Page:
A bibliographic research was done, in order to define the fundamental aspects such as the boiling regime and the critical heat flux. Once this issues were defined, a CFD code which properly represents the process was selected. This choice led to a new literature research to find a numerical model that would enable the consideration of the natural convection regime.

Boiling regime

Nukiyama was the first to identify different regimes of pool boiling, representing them in a curve of heat flux densities $Q$ vs the excess temperature $\Delta T_e=T{wall}-T_{sat} $. Although Nukiyama studied pool boiling of water at atmospheric pressure, similar trends characterize the behaviour of other fluids. The shape of the boiling curve and its evolution under different system conditions are a result of different boiling regimes displayed in Figure 2 (Incropera et al. 2011 [1]).

Figure 2: Typical boiling curve for water at 1 atm: surface heat flux as a function of excess temperature (according to Incropera et al. 2011) 

 Critical heat flux

The critical heat flux represents an important point on the boiling curve. Kutateladze (1948) [2] and Zuber (1958) [3] obtained an expression of this value, independent of the surface material and weakly dependent of the geometry, which can be approximated as

$q_{max}=Ch_{fg}\rho_v [\frac{\sigma g(\rho_l-\rho_v)}{\rho_v^2}]^{1/4}$   (1)

For horizontal cylinders, spheres and large finite surfaces, the leading constant C is approximately equal to 0.131 (the Zuber constant). This equation applies when the characteristic length is large relative to the bubble diameter .

The value of critical heat flux of propane, under the conditions used in this project, is $q_{max}=423.32kW/m^2$ . Therefore, for the range of heat fluxes considered, the critical value is not reached and so the first two regimes can be observed: natural convection and nucleate boiling. 

Pool boiling curve for propane

The pool boiling curve for propane under different pressure can be seen in the figure below (A. S. Zhuravlev, 2000 [4]). Curve number 5 in dashed line was considered as reference for comparison, since it represents the curve for propane in saturation conditions at P=474kPa, on a smooth surface. The free convection regime is observed in a wide range of heat flux densities, up to 5 kW/m2 and beyond this value, the nucleate boiling regime takes place, with a transition regime between 2kW/m2 and 5kW/m2.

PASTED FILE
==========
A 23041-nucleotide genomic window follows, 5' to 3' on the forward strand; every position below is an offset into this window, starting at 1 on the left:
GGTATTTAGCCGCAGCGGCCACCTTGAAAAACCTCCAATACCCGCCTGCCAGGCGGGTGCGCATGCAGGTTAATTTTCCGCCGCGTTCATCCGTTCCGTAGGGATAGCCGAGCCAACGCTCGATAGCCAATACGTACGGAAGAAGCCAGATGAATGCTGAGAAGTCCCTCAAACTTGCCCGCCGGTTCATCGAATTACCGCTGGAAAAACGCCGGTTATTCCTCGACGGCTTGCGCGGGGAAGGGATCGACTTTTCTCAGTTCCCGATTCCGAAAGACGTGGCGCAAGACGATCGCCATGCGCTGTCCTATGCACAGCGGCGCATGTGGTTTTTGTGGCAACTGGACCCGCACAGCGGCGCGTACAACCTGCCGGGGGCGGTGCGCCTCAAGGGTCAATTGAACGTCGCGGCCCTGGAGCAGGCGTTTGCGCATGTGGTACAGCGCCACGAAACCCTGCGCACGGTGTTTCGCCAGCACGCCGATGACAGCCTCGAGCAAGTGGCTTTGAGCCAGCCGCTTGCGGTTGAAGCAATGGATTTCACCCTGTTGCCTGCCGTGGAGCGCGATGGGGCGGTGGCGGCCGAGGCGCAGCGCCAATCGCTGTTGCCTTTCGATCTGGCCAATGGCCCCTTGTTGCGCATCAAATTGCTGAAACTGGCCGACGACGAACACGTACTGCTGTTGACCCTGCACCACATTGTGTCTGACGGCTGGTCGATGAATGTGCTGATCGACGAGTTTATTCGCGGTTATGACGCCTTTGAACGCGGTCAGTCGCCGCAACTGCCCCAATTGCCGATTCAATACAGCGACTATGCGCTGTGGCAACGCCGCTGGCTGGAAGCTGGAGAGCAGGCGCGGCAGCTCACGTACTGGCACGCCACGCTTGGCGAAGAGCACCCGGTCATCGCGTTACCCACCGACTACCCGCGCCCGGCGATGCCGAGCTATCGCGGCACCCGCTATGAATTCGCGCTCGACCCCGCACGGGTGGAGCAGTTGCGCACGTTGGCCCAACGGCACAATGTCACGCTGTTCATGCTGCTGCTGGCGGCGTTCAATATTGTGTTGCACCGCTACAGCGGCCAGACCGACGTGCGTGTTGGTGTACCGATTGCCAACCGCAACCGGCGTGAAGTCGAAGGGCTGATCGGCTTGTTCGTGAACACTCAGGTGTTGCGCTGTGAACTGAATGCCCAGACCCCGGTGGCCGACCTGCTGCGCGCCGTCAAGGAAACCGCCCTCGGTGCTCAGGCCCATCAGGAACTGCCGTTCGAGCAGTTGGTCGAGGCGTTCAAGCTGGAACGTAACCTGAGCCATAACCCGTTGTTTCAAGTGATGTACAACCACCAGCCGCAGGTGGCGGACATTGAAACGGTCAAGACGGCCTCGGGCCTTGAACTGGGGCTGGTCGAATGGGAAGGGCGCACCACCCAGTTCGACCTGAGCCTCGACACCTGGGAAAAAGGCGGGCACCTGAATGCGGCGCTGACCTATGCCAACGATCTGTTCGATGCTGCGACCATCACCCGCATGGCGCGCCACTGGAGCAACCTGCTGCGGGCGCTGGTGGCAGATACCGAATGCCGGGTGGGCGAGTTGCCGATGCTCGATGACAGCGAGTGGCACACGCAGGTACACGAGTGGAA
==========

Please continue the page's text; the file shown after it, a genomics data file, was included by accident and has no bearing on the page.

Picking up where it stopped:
Figure 3: Curves of pool boiling of propane a) specimen with a porous coating, b) with a smooth surface;
1) P/Pcr=0.324; 2) 0.254; 3) 0.197; 4) 0.15; 5) 0.11; 6) 0.081; 7) 0.003. (Acording to A. S. Zhuravlev, 2000 [4])

Boussinesq approximation


To represent thermal convection, the basic equations where simplified by introducing some approximations, attributed to Boussinesq (1903):

  1. The variation in density, leading fluid movement, results principally from thermal effects.
  2. In momentum and mass equations, density variations may be neglected except in the buoyancy force, when coupled with gravitational acceleration.

Mathematically, the Boussinesq approximation is expressed:

$\frac {\rho_l}{\rho_0} = 1- \beta(T-T_0)$  (2)

In pure natural convection, the strength of the buoyancy-induced flow is measured by the Rayleigh number:

$Ra=\frac {g\beta \Delta TL^3\rho_l}{(\mu_l \alpha')}$   (3)

where  $\beta$ and $\alpha'$ are the thermal expansion coefficient and the thermal diffusivity, defined as follow:

$\beta=- \frac{1}{\rho_l}( \frac{\partial \rho_l}{\partial T})_P$   (4)

$\alpha'=\frac {\lambda_l}{\rho_l Cp_l}$  (5)

In this study, the Rayleigh number has a value of  $Ra=6,24.10^7$ considering the highest temperature difference $\Delta T=7K$  found in literature, thus, laminar regime is expected.

The Boussinesq approximation is accurate as long as changes in temperature and therefore in actual density are small, i.e. $\beta (T-T_0)<<1$.